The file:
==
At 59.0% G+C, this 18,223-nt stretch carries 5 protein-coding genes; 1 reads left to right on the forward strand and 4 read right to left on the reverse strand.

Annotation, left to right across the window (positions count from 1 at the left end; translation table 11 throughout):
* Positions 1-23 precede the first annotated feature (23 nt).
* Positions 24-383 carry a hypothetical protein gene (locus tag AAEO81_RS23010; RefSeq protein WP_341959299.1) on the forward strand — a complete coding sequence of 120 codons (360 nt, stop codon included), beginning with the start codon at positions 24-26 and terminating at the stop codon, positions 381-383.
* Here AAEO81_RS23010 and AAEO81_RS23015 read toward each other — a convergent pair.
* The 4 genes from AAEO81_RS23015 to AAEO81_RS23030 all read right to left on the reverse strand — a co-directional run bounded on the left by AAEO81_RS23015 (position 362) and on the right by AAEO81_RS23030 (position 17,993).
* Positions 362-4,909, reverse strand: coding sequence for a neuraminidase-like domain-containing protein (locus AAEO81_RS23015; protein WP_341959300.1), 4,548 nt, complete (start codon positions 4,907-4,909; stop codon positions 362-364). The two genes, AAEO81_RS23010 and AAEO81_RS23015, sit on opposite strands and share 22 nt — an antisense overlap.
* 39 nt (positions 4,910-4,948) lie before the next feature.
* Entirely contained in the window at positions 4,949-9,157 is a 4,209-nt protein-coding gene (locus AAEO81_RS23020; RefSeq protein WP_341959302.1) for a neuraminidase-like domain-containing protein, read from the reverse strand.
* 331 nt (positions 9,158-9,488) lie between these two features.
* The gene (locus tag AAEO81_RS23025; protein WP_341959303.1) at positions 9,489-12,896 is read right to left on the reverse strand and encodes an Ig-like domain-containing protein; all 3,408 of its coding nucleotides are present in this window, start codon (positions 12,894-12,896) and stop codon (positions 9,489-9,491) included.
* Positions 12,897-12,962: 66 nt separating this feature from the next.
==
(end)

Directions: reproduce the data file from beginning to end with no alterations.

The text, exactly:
At 59.0% G+C, this 18,223-nt stretch carries 5 protein-coding genes; 1 reads left to right on the forward strand and 4 read right to left on the reverse strand.

Annotation, left to right across the window (positions count from 1 at the left end; translation table 11 throughout):
* Positions 1-23 precede the first annotated feature (23 nt).
* Positions 24-383 carry a hypothetical protein gene (locus tag AAEO81_RS23010; RefSeq protein WP_341959299.1) on the forward strand — a complete coding sequence of 120 codons (360 nt, stop codon included), beginning with the start codon at positions 24-26 and terminating at the stop codon, positions 381-383.
* Here AAEO81_RS23010 and AAEO81_RS23015 read toward each other — a convergent pair.
* The 4 genes from AAEO81_RS23015 to AAEO81_RS23030 all read right to left on the reverse strand — a co-directional run bounded on the left by AAEO81_RS23015 (position 362) and on the right by AAEO81_RS23030 (position 17,993).
* Positions 362-4,909, reverse strand: coding sequence for a neuraminidase-like domain-containing protein (locus AAEO81_RS23015; protein WP_341959300.1), 4,548 nt, complete (start codon positions 4,907-4,909; stop codon positions 362-364). The two genes, AAEO81_RS23010 and AAEO81_RS23015, sit on opposite strands and share 22 nt — an antisense overlap.
* 39 nt (positions 4,910-4,948) lie before the next feature.
* Entirely contained in the window at positions 4,949-9,157 is a 4,209-nt protein-coding gene (locus AAEO81_RS23020; RefSeq protein WP_341959302.1) for a neuraminidase-like domain-containing protein, read from the reverse strand.
* 331 nt (positions 9,158-9,488) lie between these two features.
* The gene (locus tag AAEO81_RS23025; protein WP_341959303.1) at positions 9,489-12,896 is read right to left on the reverse strand and encodes an Ig-like domain-containing protein; all 3,408 of its coding nucleotides are present in this window, start codon (positions 12,894-12,896) and stop codon (positions 9,489-9,491) included.
* Positions 12,897-12,962: 66 nt separating this feature from the next.